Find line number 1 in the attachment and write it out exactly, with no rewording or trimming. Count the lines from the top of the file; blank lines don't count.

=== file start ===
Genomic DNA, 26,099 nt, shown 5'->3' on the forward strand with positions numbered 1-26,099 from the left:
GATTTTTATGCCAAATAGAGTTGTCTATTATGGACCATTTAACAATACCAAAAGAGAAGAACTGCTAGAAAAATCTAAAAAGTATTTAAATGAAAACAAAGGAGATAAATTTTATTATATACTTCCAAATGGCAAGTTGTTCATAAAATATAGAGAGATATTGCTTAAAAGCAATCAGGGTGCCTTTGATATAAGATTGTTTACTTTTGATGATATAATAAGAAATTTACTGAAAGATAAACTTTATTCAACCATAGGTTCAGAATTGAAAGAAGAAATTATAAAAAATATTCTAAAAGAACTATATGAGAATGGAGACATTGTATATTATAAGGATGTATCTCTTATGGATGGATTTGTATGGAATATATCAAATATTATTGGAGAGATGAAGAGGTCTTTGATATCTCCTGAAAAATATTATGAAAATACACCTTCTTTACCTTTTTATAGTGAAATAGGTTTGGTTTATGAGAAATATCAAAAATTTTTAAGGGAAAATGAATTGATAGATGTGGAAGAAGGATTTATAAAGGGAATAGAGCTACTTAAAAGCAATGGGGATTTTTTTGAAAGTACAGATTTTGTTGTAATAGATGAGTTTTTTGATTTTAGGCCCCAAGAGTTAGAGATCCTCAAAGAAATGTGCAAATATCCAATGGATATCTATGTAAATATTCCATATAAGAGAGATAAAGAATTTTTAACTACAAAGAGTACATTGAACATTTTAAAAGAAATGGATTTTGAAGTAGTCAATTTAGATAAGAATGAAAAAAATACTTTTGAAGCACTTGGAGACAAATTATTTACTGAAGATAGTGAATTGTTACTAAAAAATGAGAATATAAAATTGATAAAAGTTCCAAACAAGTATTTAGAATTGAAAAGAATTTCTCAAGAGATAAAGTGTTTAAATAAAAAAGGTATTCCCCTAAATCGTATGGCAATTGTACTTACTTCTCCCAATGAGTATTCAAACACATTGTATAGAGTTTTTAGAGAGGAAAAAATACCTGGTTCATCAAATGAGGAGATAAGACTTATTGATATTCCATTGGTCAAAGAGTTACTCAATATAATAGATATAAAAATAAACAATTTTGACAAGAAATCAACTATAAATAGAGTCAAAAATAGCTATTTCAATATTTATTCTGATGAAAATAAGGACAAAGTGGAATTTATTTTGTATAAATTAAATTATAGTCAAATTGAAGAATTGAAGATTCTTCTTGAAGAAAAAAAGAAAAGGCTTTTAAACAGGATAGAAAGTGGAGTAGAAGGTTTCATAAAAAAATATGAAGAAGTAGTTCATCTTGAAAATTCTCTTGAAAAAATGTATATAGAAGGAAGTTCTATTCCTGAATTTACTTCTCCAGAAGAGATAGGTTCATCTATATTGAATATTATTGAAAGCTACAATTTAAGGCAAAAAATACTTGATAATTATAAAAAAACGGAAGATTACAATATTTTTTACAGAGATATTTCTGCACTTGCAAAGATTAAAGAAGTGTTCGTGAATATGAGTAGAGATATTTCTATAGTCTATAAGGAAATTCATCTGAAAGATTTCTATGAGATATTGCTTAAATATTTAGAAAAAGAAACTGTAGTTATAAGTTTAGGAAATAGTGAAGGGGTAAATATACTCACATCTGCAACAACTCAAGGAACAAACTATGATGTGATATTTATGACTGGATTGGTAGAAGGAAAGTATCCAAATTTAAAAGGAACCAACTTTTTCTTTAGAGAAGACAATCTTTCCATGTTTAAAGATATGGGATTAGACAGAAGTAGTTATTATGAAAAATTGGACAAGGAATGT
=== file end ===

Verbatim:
Genomic DNA, 26,099 nt, shown 5'->3' on the forward strand with positions numbered 1-26,099 from the left: